Two weeks ago, I moved into a condominium in downtown Dallas. It was quite a lifestyle change from an otherwise non-descript apartment home in a non-descript neighbourhood in Dallas that required car transportation for everything.
For the new condo, think expansive downtown view. Think vibrant, growing, intimate urban neighbourhood. Think lots of things to discover for the first time. Think trains. Think walking. Think lots of dining and entertainment options within five minutes.
I visit places like this all the time in urban centers worldwide. I’ve just never lived someplace like this.
Yet as all things with me, media intersections are everywhere.
First, I’m reading the print newspaper more and more. There’s a 7-Eleven in my building: I buy the newspaper single-copy and go to a nearby restaurant where there’s plenty of room and time for absorbing a print newspaper for lunch. I find the whole experience relaxing – even news on paper is a break from the digital deluge straining my eyes on the computer and iPhone. Previously, buying a single copy of the newspaper required a car. I absorb anything remotely near local news in The Dallas Morning News – more than ever before.
Second, I see first-hand the challenge of a metropolitan newspaper. I’m intensely interested in the Main Street District of downtown Dallas and, perhaps, anything connected to it by train. This is, perhaps, two-tenths of 1% of the content of The Dallas Morning News. This is the Achilles Heel of U.S. metropolitan newspapers: they’re spread too thin to be intensely relevant by geography.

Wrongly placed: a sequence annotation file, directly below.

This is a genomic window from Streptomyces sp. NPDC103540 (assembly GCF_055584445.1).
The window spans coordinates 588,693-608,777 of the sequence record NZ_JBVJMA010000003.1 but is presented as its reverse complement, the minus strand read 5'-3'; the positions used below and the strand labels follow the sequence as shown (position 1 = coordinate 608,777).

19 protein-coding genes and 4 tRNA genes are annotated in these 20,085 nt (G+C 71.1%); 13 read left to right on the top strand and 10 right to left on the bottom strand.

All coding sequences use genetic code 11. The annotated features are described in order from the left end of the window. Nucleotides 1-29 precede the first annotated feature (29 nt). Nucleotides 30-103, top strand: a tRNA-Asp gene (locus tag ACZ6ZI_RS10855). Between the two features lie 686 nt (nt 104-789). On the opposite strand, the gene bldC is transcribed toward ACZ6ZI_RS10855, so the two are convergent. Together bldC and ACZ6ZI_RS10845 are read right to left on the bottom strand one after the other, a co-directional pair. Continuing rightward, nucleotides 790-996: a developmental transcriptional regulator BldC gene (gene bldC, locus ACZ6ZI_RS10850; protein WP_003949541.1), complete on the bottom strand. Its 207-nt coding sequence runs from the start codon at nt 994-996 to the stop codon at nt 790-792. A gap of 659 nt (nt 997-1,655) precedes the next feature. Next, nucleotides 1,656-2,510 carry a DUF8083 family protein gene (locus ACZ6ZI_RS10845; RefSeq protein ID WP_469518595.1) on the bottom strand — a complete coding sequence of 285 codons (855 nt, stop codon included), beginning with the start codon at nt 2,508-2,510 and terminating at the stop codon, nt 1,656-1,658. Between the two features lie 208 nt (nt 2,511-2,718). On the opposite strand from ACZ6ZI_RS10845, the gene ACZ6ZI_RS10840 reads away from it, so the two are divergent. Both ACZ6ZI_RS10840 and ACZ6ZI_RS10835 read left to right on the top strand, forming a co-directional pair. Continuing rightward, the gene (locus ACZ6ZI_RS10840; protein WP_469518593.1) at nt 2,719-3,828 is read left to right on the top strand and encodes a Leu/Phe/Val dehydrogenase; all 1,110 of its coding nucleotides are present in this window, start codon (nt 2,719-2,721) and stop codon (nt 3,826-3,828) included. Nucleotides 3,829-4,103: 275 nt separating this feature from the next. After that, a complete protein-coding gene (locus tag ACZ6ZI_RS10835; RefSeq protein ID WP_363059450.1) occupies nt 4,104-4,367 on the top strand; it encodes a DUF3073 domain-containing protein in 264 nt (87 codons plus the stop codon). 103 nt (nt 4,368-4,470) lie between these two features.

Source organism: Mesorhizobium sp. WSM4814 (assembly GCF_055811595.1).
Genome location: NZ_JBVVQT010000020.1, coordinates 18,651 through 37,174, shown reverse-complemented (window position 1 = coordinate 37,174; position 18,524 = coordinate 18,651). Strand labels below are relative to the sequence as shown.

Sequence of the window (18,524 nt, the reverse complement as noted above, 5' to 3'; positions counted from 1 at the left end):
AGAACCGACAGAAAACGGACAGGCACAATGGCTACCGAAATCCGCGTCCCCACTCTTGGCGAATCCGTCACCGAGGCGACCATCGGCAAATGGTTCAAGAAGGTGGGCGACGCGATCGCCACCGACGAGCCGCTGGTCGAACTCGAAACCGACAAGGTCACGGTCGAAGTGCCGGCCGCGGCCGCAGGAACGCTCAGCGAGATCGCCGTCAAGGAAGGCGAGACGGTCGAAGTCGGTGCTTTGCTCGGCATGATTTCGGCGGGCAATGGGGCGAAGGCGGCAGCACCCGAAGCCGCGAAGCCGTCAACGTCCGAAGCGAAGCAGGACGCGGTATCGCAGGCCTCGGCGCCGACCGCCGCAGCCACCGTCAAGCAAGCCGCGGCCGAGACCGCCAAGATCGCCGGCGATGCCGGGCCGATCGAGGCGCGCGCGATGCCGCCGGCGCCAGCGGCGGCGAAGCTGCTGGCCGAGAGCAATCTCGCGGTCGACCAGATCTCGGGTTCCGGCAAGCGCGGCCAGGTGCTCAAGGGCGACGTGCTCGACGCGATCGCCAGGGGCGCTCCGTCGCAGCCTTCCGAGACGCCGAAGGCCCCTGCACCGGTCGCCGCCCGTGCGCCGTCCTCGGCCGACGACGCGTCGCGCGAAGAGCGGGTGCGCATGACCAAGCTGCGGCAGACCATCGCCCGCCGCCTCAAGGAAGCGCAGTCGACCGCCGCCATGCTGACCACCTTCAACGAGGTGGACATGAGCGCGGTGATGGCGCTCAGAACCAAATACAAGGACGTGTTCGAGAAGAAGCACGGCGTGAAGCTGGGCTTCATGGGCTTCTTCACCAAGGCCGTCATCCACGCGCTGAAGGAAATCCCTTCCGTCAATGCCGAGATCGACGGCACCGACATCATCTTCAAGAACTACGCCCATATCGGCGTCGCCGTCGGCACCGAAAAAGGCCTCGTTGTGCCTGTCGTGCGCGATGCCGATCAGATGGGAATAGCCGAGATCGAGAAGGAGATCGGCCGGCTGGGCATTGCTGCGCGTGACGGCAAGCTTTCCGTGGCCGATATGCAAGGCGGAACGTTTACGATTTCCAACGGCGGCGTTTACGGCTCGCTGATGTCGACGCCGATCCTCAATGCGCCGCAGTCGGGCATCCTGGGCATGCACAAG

Third, because I’m intensely interested in my downtown district, I’ve found a wealth of non-traditional web sites that – cobbled together – give me this “deep dive.” Among them: portals, volunteer-produced sites, restaurant and bar sites, entertainment guides, train schedules, basketball schedules, and more.
Fourth, I’m desperate enough to connect to this community that I’m experimenting with contextual services. Twitter Local is interesting, and I can see all tweets within a mile of my zip code – yet for a 40-something guy it matters little to know about the 20-something club-hopping dudes and dudettes and their hormonally challenged musings. I’ve also experimented with entertainment guides that provide a similar service, but the filtering is not yet relevant enough.
Fifth and finally, I feel a part of a community. Yet there is no glue that brings us together. My digital cobbling of web sites suffices, yet I wish there was either a dedicated newspaper or a deeper dive in my hometown metropolitan newspaper for the 7,000+ people who live in downtown Dallas.
We’re an industry that irrationally pursues its own internal definition of “quality.” Yet in today’s information overload, “quality” is about context, glue, relevance, and local.